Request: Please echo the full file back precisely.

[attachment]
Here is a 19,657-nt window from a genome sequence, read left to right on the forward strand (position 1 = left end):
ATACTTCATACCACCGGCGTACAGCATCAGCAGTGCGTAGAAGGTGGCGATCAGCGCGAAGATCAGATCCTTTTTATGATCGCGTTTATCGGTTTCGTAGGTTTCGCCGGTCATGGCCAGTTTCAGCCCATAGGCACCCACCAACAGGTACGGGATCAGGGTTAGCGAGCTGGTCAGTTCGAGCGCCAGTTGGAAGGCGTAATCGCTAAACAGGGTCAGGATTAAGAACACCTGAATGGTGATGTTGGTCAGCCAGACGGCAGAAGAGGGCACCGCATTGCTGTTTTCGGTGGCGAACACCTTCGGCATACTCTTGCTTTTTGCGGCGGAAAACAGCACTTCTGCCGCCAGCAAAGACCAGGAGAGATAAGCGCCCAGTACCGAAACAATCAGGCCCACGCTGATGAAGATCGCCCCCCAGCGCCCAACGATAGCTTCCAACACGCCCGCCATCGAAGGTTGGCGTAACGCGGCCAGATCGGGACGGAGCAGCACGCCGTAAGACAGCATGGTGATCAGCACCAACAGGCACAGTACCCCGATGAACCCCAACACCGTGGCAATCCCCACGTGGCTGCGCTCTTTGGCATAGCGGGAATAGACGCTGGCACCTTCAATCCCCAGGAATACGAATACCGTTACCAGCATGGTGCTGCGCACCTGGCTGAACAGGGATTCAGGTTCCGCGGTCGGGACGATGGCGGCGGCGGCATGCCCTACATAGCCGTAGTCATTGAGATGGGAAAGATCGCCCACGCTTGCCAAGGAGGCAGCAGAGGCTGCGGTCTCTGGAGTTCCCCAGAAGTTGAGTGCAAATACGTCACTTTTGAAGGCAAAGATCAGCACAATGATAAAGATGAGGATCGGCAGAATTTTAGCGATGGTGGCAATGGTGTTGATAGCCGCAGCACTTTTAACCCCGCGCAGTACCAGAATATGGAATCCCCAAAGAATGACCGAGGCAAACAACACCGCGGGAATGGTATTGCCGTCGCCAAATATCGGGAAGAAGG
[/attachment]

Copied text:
Here is a 19,657-nt window from a genome sequence, read left to right on the forward strand (position 1 = left end):
ATACTTCATACCACCGGCGTACAGCATCAGCAGTGCGTAGAAGGTGGCGATCAGCGCGAAGATCAGATCCTTTTTATGATCGCGTTTATCGGTTTCGTAGGTTTCGCCGGTCATGGCCAGTTTCAGCCCATAGGCACCCACCAACAGGTACGGGATCAGGGTTAGCGAGCTGGTCAGTTCGAGCGCCAGTTGGAAGGCGTAATCGCTAAACAGGGTCAGGATTAAGAACACCTGAATGGTGATGTTGGTCAGCCAGACGGCAGAAGAGGGCACCGCATTGCTGTTTTCGGTGGCGAACACCTTCGGCATACTCTTGCTTTTTGCGGCGGAAAACAGCACTTCTGCCGCCAGCAAAGACCAGGAGAGATAAGCGCCCAGTACCGAAACAATCAGGCCCACGCTGATGAAGATCGCCCCCCAGCGCCCAACGATAGCTTCCAACACGCCCGCCATCGAAGGTTGGCGTAACGCGGCCAGATCGGGACGGAGCAGCACGCCGTAAGACAGCATGGTGATCAGCACCAACAGGCACAGTACCCCGATGAACCCCAACACCGTGGCAATCCCCACGTGGCTGCGCTCTTTGGCATAGCGGGAATAGACGCTGGCACCTTCAATCCCCAGGAATACGAATACCGTTACCAGCATGGTGCTGCGCACCTGGCTGAACAGGGATTCAGGTTCCGCGGTCGGGACGATGGCGGCGGCGGCATGCCCTACATAGCCGTAGTCATTGAGATGGGAAAGATCGCCCACGCTTGCCAAGGAGGCAGCAGAGGCTGCGGTCTCTGGAGTTCCCCAGAAGTTGAGTGCAAATACGTCACTTTTGAAGGCAAAGATCAGCACAATGATAAAGATGAGGATCGGCAGAATTTTAGCGATGGTGGCAATGGTGTTGATAGCCGCAGCACTTTTAACCCCGCGCAGTACCAGAATATGGAATCCCCAAAGAATGACCGAGGCAAACAACACCGCGGGAATGGTATTGCCGTCGCCAAATATCGGGAAGAAGG